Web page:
And of course Eric von Hippel has a lifetime of research showing that often it’s only those consumers who really understand and push a product’s functionality who are able to innovate in ways which designers discount as irrelevant or unfeasible.
Consumer design concept for the iMac Mini © The Apple Collection
One of the more surprising quotes in the article comes from Bruce Sterling, who opines that
“People just don’t have the extra time in their day or the emotional energy for design…[Consumer design] doesn’t use design principles: it’s not user-centric, it doesn’t consider serviceability, it’s not going to clear anyone’s legal department.”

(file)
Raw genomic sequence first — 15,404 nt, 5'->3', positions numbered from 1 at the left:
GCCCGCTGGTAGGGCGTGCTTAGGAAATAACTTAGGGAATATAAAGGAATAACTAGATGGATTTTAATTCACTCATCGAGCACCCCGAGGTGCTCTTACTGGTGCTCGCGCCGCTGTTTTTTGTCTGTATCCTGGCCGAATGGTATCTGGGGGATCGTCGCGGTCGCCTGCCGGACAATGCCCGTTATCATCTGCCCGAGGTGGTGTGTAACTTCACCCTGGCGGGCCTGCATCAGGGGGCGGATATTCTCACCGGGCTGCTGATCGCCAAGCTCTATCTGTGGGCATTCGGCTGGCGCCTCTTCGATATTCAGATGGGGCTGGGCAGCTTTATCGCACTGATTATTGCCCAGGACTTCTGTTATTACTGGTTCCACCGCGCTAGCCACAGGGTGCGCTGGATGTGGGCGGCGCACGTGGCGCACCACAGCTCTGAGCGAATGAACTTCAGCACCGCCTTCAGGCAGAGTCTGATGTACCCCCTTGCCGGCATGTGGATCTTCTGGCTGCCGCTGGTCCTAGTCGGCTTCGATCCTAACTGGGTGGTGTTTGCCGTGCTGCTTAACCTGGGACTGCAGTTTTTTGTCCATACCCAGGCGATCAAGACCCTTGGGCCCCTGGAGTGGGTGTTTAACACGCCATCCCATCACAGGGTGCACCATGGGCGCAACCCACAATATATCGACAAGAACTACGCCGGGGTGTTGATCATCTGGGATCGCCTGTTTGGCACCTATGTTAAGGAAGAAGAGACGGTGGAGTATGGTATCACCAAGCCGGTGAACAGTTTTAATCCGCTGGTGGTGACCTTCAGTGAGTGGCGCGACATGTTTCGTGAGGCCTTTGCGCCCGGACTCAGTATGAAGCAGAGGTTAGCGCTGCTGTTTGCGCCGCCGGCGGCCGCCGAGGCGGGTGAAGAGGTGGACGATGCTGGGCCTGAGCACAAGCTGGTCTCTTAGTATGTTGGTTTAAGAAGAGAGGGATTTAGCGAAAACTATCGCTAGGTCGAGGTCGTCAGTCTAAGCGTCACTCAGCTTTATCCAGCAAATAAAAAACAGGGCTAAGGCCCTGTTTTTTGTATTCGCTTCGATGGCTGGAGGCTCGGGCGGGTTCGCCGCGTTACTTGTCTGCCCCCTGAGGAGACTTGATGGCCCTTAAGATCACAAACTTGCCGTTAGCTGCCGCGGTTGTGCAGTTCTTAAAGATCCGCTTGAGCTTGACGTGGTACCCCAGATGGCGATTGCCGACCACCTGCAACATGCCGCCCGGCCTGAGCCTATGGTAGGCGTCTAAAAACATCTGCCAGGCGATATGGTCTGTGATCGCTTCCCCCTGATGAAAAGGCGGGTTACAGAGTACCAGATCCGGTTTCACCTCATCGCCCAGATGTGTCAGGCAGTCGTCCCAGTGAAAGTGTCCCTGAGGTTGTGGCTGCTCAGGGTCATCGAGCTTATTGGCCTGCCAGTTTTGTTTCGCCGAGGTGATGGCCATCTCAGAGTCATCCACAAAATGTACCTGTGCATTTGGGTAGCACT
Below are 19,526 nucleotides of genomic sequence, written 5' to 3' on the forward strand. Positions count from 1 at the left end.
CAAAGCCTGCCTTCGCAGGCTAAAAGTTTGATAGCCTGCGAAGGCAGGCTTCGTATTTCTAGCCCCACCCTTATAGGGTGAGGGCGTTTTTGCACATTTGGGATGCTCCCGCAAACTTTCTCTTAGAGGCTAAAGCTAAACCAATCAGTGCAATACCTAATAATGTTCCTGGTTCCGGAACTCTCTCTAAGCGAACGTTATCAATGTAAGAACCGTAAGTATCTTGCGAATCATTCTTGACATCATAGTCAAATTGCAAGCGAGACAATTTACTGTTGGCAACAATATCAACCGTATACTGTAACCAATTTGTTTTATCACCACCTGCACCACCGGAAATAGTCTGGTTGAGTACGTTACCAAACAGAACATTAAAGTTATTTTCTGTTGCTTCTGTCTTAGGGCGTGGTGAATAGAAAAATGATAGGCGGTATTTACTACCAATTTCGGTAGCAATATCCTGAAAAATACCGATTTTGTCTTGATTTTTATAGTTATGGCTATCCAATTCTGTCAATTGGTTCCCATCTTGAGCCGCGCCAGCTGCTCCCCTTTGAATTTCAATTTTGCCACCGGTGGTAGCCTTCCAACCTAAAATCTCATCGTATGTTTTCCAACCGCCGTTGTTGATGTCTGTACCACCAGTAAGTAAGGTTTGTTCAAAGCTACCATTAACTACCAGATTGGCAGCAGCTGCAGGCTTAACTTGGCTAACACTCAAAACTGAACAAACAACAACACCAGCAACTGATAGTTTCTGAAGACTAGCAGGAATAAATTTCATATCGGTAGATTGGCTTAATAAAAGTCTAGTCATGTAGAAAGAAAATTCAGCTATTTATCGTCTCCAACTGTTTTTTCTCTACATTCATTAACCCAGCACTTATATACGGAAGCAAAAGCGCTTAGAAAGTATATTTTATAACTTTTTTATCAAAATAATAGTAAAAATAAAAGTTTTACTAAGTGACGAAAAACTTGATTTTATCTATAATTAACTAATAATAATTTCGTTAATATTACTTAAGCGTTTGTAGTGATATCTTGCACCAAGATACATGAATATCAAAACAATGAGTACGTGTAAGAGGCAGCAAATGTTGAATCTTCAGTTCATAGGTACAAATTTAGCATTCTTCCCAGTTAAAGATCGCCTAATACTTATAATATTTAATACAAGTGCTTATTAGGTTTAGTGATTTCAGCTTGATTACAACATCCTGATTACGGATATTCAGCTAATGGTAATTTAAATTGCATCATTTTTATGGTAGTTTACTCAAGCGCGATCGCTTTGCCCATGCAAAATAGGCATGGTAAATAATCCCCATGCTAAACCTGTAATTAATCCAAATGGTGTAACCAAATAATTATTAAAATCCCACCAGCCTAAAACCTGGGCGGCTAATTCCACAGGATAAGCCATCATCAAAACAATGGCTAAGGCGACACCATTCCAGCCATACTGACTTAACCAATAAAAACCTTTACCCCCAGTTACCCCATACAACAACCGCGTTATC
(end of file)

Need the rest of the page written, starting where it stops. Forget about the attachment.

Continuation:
Sterling is a person who clearly loves designers… In Shaping Things he talks of Harry Bertoia and Marcel Breuer, of Raymond Loewy and Henry Dreyfuss and the Eames. He recounts meetings with Tucker Viemeister who said a lamp that Sterling designed was “good”, of his awe at Michael McCoy’s description of a chair, and of how Laurene and Constantin Boym’s book is “wittier and cleverer” than his own. Sterling claims never to have met a designer he didn’t like. Even when criticising the affectation of ‘designeriness’, Sterling can’t help defending designers by asserting that “a conspicuous lack of charlatanry and pretension means that little is happening in the designer’s cultural battlefield”. So it’s probably not surprising that he imbues designers with a certain mystique, believing they are capable of creativities out of the reach of normal mortals. But to argue that non-designers don’t have the emotional energy, that they can’t be bothered to design things, seems totally against the spirit of the future which Shaping Things describes. Indeed, the front cover of the book proclaims